Since the creation of minority-dominated congressional districts eight years ago, the Supreme Court has condemned the move as akin to "political apartheid," while many African-American leaders argue that such districts are required for authentic representation.
In the most comprehensive treatment of the subject to date, David Canon shows that the unintended consequences of black majority districts actually contradict the common wisdom that whites will not be adequately represented in these areas. Not only do black candidates need white votes to win, but this crucial "swing" vote often decides the race. And, once elected, even the black members who appeal primarily to black voters usually do a better job than white members of walking the racial tightrope, balancing the needs of their diverse constituents.
Ultimately, Canon contends, minority districting is good for the country as a whole. These districts not only give African Americans a greater voice in the political process, they promote a politics of commonality—a biracial politics—rather than a politics of difference.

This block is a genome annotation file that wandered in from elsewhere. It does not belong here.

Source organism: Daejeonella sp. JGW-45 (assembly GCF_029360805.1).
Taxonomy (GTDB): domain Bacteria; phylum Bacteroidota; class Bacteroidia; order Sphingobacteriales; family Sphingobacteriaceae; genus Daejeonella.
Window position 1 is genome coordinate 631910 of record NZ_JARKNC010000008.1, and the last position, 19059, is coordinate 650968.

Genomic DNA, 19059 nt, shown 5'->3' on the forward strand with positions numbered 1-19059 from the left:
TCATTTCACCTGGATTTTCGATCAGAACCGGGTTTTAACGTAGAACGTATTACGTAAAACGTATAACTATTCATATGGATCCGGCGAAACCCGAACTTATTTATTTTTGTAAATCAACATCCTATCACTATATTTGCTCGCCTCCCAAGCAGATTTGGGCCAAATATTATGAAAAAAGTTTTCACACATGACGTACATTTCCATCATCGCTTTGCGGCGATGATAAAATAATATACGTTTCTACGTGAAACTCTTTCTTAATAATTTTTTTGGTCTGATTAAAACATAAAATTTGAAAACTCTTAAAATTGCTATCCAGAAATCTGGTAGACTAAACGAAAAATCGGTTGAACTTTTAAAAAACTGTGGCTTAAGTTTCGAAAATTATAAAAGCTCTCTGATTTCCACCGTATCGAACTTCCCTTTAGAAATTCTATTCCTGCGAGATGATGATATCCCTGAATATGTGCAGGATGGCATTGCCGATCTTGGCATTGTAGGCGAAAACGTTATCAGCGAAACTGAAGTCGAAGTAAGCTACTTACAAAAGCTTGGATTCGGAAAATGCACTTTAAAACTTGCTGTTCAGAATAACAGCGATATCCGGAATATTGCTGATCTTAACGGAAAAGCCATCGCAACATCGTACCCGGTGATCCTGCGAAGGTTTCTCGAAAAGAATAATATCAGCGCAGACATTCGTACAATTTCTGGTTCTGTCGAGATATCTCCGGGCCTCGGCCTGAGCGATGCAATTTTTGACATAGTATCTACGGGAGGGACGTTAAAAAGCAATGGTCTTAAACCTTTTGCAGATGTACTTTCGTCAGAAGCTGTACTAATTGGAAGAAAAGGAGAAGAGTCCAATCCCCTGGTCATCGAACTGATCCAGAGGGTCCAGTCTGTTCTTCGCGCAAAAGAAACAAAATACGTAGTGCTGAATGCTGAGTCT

Table of Contents
List of Tables and Figures
Introduction: Race, Redistricting, and Representation in the U.S. House of Representatives
Chapter One: Black Interests, Difference, Commonality, and Representation
Chapter Two: A Legal Primer on Race and Redistricting
Chapter Three: The Supply-Side Theory of Racial Redistricting, with Matthew M. Schousen and Patrick J. Sellers
Chapter Four: Race and Representation in the U.S. House of Representatives
Chapter Five: Links to the Constituency
Chapter Six: Black Majority Districts: Failed Experiment or Catalyst for a Politics of Commonality?
Appendix A. Data Sources
Appendix B. Procedures for Coding the Newspaper Stories